Dr. Pat describes his Rule of 33 when deciding whether to read or buy a book:
I start at the top of page 33 and read no further than page 35. The story should be well underway by then, and I can get a real sense of the writer’s style and ability to draw me into the story. Together with the cover notes, cover art (ghastly or ultra-mystic cover art sends the book right back to the shelf, without application of the rule), I can build my personal library with few missteps.
From that same weblog, a service called Book that Blog . This is the next logical step for blogging (and in fact I am working on a similar kind of service), but the problem is that lots of blogs aren’t well suited for book form. They are too casual/too disconnected/too intertextual. Also, too topical. Ironically, the best books of blogs (aside from erotic blogging, photo blogging and poetry blogging, which are genres in and of themselves) are those by the worst bloggers (i.e those who make long infrequent posts). Good idea, and hope something good comes from it, but the problem is not the POD side but the content side.
Is Dave Winer going to be more influential than the Beatles? My response: It all boils down to copyrights. Beatles copyrights are rigorously enforced. Dave Winer doesn’t care.
John C. A. Bambenek on why Gitmo detainees can’t and shouldn’t be tried in US courts. (I respond at the bottom).
Mark Fletcher on the perils on starting up a company in stealth mode.
But creating a new web service is not rocket science and does not take a lot of time or money. My rule of thumb is that it should take no more than 3 months to go from conception to launch of a new web service. And that’s being generous.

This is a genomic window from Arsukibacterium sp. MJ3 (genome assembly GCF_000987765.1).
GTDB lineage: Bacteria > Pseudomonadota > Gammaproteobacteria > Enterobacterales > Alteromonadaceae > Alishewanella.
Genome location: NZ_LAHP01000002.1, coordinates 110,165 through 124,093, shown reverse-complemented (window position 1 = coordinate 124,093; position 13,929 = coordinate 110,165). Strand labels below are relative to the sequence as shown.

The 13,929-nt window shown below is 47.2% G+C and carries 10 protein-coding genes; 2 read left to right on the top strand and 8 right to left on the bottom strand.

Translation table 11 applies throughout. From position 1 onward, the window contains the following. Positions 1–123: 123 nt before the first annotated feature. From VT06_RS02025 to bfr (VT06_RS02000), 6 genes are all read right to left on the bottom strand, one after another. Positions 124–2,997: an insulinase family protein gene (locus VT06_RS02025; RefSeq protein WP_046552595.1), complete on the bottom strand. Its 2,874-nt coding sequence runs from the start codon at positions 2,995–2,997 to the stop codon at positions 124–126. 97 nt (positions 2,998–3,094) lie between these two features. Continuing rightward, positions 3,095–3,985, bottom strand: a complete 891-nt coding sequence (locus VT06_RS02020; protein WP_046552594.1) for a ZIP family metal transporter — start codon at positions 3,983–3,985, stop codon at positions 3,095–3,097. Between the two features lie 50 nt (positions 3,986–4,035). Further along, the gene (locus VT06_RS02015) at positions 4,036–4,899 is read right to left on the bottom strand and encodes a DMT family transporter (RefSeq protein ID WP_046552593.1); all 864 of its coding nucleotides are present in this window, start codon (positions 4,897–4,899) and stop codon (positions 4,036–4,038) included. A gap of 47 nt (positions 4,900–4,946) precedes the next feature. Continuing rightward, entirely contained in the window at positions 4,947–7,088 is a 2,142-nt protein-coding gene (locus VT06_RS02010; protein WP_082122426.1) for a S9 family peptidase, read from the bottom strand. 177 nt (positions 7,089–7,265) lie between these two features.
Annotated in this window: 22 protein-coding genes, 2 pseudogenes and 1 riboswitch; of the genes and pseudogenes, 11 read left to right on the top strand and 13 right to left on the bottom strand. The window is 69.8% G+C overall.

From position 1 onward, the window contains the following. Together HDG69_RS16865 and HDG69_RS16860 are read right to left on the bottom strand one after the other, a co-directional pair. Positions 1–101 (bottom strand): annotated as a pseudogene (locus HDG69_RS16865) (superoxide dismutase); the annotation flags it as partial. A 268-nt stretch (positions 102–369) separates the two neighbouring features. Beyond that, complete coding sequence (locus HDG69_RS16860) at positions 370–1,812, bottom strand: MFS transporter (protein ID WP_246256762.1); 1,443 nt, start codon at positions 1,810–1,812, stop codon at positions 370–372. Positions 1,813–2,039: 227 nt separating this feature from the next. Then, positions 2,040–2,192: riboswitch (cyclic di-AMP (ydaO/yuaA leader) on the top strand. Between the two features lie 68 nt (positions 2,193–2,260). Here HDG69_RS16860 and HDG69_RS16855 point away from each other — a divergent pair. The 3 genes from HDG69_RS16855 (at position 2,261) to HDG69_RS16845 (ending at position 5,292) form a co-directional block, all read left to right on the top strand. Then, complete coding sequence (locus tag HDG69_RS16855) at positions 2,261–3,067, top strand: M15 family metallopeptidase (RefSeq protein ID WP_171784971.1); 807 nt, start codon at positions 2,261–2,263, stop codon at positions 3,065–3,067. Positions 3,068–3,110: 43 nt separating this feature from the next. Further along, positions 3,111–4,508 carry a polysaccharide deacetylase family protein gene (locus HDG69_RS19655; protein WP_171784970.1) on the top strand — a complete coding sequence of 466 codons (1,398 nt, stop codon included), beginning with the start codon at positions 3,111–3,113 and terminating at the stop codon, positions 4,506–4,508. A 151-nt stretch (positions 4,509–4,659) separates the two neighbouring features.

Hit & Run people mock the flag burning amendment. One of the funniest things I’ve read on the net:
I remember when this last came up for discussion, when I was in college, some guy supported the amendment on the grounds that “Marines FOUGHT and DIED to plant that flag on Iwo Jima!”
“No, they didn’t,” I said. “They fought and died to take control of Iwo Jima away from the Japanese. If all they wanted to do was plant the damn flag, don’t you think Roosevelt and Tojo could have reached an agreement? ‘Hey, Tojo, you guys can keep the island, but we’d just like to send six marines and a LIFE Magazine photographer there to plant the flag and take an iconic picture. How does that work for you?”
I felt so sorry for that guy; it was after the Cold War and before 9-11, so the poor devil had no idea which enemy to accuse me of being in cahoots with.
Update: See also John Scalzi’s satirical look at it.